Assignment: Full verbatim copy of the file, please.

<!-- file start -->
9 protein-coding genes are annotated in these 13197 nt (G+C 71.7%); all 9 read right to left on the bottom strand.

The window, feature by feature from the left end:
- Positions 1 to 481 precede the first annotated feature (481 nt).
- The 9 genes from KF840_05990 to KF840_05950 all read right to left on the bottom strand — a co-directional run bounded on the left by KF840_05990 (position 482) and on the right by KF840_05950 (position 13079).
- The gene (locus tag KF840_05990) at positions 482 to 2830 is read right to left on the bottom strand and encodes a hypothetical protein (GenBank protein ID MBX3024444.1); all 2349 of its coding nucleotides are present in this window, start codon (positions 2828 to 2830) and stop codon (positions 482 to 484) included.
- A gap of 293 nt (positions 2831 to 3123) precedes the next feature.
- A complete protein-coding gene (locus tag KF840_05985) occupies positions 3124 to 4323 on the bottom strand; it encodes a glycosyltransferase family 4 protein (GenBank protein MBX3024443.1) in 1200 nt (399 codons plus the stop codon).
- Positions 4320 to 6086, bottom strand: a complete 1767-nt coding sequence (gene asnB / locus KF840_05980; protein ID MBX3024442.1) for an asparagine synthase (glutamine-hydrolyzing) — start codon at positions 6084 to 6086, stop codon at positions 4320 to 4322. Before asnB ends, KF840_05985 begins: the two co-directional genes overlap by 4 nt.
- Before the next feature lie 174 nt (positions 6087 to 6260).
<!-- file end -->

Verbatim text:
9 protein-coding genes are annotated in these 13197 nt (G+C 71.7%); all 9 read right to left on the bottom strand.

The window, feature by feature from the left end:
- Positions 1 to 481 precede the first annotated feature (481 nt).
- The 9 genes from KF840_05990 to KF840_05950 all read right to left on the bottom strand — a co-directional run bounded on the left by KF840_05990 (position 482) and on the right by KF840_05950 (position 13079).
- The gene (locus tag KF840_05990) at positions 482 to 2830 is read right to left on the bottom strand and encodes a hypothetical protein (GenBank protein ID MBX3024444.1); all 2349 of its coding nucleotides are present in this window, start codon (positions 2828 to 2830) and stop codon (positions 482 to 484) included.
- A gap of 293 nt (positions 2831 to 3123) precedes the next feature.
- A complete protein-coding gene (locus tag KF840_05985) occupies positions 3124 to 4323 on the bottom strand; it encodes a glycosyltransferase family 4 protein (GenBank protein MBX3024443.1) in 1200 nt (399 codons plus the stop codon).
- Positions 4320 to 6086, bottom strand: a complete 1767-nt coding sequence (gene asnB / locus KF840_05980; protein ID MBX3024442.1) for an asparagine synthase (glutamine-hydrolyzing) — start codon at positions 6084 to 6086, stop codon at positions 4320 to 4322. Before asnB ends, KF840_05985 begins: the two co-directional genes overlap by 4 nt.
- Before the next feature lie 174 nt (positions 6087 to 6260).